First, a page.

|Prosper Mérimée famously dubbed SARTÈNE (Sartè) "la plus corses des villes corse" (the most Corsican of Corsican towns), but the nineteenth-century German chronicler Gregorovius put a less complimentary spin on it when he described it as a "town peopled by demons". Sartène hasn't shaken off its hostile image, due in large part to a heavy presence of wealthy-looking godfather types. On the other hand it's a smart, clean place, noticeably better groomed than many small Corsican towns, its principal income coming from Sartène wine the best on the island. The main square doesn't offer many diversions once you've explored the enclosed old town and prehistory museum, and the only time of year Sartène teems with tourists is at Easter for U Catenacciu, a Good Friday procession that packs the main square with onlookers.|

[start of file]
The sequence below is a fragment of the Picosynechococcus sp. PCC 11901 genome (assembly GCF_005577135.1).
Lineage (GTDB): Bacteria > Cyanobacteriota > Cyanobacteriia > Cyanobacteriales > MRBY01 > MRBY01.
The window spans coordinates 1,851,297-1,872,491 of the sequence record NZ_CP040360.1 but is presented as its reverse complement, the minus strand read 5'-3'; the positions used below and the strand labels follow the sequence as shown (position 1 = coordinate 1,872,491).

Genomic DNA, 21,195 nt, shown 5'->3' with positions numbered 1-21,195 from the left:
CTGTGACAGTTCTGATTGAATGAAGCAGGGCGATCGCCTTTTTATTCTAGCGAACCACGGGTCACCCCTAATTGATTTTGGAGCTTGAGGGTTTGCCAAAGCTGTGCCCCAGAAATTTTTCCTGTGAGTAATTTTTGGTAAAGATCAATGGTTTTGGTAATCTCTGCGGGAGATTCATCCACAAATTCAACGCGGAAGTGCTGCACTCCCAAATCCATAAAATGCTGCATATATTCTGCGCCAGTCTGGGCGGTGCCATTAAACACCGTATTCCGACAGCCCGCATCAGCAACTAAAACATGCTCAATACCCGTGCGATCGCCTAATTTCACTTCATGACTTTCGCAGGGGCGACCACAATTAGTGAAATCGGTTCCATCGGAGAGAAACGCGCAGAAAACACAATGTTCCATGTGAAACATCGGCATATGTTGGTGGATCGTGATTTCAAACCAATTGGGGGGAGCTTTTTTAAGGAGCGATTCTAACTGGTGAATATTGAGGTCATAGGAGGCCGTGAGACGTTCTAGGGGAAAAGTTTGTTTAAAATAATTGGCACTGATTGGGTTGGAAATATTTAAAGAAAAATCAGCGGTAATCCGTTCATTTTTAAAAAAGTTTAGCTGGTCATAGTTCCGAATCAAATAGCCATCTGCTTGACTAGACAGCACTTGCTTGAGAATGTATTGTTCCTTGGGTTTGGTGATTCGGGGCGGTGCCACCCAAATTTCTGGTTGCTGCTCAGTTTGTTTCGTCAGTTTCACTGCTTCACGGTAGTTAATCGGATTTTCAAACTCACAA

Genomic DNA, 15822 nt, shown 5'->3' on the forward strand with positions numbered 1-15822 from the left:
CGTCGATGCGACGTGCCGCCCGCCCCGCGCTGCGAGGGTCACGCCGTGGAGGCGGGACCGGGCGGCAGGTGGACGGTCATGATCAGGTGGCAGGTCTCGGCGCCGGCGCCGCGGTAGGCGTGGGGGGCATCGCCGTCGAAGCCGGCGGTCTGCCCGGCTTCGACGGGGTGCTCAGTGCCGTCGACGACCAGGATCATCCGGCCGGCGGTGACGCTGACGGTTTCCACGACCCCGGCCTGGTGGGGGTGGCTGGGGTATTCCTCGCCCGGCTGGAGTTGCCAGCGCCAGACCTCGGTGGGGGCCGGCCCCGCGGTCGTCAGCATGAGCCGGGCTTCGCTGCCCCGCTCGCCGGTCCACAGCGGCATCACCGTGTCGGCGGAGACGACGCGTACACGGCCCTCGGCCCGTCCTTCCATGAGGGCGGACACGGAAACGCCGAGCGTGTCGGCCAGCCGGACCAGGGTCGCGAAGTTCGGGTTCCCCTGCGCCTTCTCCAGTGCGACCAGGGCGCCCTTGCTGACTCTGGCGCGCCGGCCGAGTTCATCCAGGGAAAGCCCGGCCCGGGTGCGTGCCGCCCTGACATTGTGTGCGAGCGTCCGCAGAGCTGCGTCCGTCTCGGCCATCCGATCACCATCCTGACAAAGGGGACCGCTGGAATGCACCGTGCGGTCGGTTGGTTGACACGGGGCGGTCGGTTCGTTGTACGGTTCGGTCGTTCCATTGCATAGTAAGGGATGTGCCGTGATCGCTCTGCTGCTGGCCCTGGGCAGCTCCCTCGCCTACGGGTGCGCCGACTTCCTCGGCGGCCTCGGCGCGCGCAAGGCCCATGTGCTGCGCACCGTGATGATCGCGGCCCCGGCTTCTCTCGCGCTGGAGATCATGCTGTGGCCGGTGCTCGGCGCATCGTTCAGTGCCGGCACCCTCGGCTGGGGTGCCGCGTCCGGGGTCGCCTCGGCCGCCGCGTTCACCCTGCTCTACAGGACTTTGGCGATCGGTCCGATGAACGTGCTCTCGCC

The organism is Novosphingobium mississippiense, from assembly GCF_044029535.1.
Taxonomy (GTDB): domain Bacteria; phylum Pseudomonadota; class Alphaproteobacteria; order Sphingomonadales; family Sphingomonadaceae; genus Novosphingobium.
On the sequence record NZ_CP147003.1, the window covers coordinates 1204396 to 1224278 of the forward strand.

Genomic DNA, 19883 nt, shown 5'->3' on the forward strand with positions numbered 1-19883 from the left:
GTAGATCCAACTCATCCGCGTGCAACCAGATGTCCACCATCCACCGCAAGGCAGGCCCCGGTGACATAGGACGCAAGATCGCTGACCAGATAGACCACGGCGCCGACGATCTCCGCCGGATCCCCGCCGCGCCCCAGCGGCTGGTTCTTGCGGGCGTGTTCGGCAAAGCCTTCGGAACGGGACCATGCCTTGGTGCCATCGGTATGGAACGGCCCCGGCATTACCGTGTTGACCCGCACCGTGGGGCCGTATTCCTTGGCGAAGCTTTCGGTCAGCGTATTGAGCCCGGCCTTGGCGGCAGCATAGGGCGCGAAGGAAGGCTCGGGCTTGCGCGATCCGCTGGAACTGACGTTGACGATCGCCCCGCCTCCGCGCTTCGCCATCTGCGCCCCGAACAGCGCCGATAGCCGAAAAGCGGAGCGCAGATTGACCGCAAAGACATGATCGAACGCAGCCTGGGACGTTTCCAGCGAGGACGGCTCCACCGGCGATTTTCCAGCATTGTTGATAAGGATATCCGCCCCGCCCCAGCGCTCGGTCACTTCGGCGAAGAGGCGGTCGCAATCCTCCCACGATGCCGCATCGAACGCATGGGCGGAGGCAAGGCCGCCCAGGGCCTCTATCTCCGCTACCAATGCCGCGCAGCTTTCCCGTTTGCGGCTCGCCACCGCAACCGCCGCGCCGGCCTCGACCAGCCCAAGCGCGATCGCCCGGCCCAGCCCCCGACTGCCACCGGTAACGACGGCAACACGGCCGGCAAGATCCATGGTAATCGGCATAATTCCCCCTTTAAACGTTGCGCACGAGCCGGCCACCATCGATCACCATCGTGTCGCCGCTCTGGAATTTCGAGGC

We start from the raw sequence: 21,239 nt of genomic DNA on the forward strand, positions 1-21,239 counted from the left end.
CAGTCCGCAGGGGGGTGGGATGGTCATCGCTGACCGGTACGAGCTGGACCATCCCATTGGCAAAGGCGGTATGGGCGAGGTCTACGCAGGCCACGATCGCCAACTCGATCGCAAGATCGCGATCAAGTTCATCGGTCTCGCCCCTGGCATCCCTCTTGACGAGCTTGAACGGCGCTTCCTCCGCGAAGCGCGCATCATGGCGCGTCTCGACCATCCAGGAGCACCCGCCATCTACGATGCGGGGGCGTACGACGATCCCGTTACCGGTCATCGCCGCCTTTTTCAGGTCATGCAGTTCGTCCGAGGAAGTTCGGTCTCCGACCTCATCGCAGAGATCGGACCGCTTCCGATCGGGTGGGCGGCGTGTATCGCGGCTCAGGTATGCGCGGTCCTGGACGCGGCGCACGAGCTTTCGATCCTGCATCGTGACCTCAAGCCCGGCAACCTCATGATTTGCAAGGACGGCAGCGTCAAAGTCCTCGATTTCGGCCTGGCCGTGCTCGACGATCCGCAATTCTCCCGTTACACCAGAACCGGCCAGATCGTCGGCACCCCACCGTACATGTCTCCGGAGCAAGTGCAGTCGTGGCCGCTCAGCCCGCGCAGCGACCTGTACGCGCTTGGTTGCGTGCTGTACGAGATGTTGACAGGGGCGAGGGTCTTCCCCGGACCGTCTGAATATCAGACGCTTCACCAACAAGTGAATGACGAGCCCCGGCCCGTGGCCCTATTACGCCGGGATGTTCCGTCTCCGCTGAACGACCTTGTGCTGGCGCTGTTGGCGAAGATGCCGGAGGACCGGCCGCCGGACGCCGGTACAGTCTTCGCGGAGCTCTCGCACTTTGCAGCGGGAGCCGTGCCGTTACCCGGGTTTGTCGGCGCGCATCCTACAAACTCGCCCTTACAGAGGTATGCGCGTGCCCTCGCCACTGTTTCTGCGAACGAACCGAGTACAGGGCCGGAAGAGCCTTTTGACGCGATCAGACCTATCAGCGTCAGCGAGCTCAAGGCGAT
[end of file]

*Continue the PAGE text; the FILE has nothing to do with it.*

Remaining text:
Close to Sartène are some of the island's best-known prehistoric sites, most notably Filitosa, the megaliths of Cauria and the Alignement de Palaggiu Corsica's largest array of prehistoric standing stones.
Pages in section ‘Sartène’: The Town, Practicalities, Megalithic sites.
Alternate spellings:: France, Sartène, Sartène, Sartene